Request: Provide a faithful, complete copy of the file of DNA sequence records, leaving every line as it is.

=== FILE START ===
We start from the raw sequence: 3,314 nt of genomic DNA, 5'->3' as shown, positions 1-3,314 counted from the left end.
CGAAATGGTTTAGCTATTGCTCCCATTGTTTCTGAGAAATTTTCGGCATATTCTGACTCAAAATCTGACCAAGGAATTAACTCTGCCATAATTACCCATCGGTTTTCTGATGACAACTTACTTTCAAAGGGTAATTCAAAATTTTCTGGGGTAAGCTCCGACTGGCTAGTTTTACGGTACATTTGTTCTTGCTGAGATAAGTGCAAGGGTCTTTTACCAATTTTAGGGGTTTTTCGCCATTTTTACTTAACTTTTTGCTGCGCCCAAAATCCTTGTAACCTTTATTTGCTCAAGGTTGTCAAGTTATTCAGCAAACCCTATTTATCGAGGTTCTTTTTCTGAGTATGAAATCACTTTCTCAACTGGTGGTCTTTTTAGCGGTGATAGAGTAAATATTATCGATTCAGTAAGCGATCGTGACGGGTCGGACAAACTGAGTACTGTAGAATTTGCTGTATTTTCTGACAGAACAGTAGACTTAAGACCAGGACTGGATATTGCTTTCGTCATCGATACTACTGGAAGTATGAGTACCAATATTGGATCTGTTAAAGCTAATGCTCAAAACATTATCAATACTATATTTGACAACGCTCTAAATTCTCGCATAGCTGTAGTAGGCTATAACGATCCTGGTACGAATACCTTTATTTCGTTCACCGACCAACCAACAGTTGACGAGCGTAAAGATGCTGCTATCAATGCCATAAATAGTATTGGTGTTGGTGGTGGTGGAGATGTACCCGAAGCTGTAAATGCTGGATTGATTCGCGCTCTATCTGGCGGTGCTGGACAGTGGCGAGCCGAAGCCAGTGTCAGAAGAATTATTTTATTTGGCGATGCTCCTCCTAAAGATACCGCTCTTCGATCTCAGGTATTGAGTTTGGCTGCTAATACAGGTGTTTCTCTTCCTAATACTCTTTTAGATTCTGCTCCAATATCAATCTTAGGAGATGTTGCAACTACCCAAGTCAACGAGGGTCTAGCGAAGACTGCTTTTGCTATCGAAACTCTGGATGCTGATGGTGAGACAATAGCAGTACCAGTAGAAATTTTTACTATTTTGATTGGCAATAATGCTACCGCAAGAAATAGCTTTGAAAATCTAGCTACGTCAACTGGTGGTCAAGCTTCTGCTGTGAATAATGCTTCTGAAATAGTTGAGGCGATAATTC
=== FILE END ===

We start from the raw sequence: 3,314 nt of genomic DNA, 5'->3' as shown, positions 1-3,314 counted from the left end.
CGAAATGGTTTAGCTATTGCTCCCATTGTTTCTGAGAAATTTTCGGCATATTCTGACTCAAAATCTGACCAAGGAATTAACTCTGCCATAATTACCCATCGGTTTTCTGATGACAACTTACTTTCAAAGGGTAATTCAAAATTTTCTGGGGTAAGCTCCGACTGGCTAGTTTTACGGTACATTTGTTCTTGCTGAGATAAGTGCAAGGGTCTTTTACCAATTTTAGGGGTTTTTCGCCATTTTTACTTAACTTTTTGCTGCGCCCAAAATCCTTGTAACCTTTATTTGCTCAAGGTTGTCAAGTTATTCAGCAAACCCTATTTATCGAGGTTCTTTTTCTGAGTATGAAATCACTTTCTCAACTGGTGGTCTTTTTAGCGGTGATAGAGTAAATATTATCGATTCAGTAAGCGATCGTGACGGGTCGGACAAACTGAGTACTGTAGAATTTGCTGTATTTTCTGACAGAACAGTAGACTTAAGACCAGGACTGGATATTGCTTTCGTCATCGATACTACTGGAAGTATGAGTACCAATATTGGATCTGTTAAAGCTAATGCTCAAAACATTATCAATACTATATTTGACAACGCTCTAAATTCTCGCATAGCTGTAGTAGGCTATAACGATCCTGGTACGAATACCTTTATTTCGTTCACCGACCAACCAACAGTTGACGAGCGTAAAGATGCTGCTATCAATGCCATAAATAGTATTGGTGTTGGTGGTGGTGGAGATGTACCCGAAGCTGTAAATGCTGGATTGATTCGCGCTCTATCTGGCGGTGCTGGACAGTGGCGAGCCGAAGCCAGTGTCAGAAGAATTATTTTATTTGGCGATGCTCCTCCTAAAGATACCGCTCTTCGATCTCAGGTATTGAGTTTGGCTGCTAATACAGGTGTTTCTCTTCCTAATACTCTTTTAGATTCTGCTCCAATATCAATCTTAGGAGATGTTGCAACTACCCAAGTCAACGAGGGTCTAGCGAAGACTGCTTTTGCTATCGAAACTCTGGATGCTGATGGTGAGACAATAGCAGTACCAGTAGAAATTTTTACTATTTTGATTGGCAATAATGCTACCGCAAGAAATAGCTTTGAAAATCTAGCTACGTCAACTGGTGGTCAAGCTTCTGCTGTGAATAATGCTTCTGAAATAGTTGAGGCGATAATTC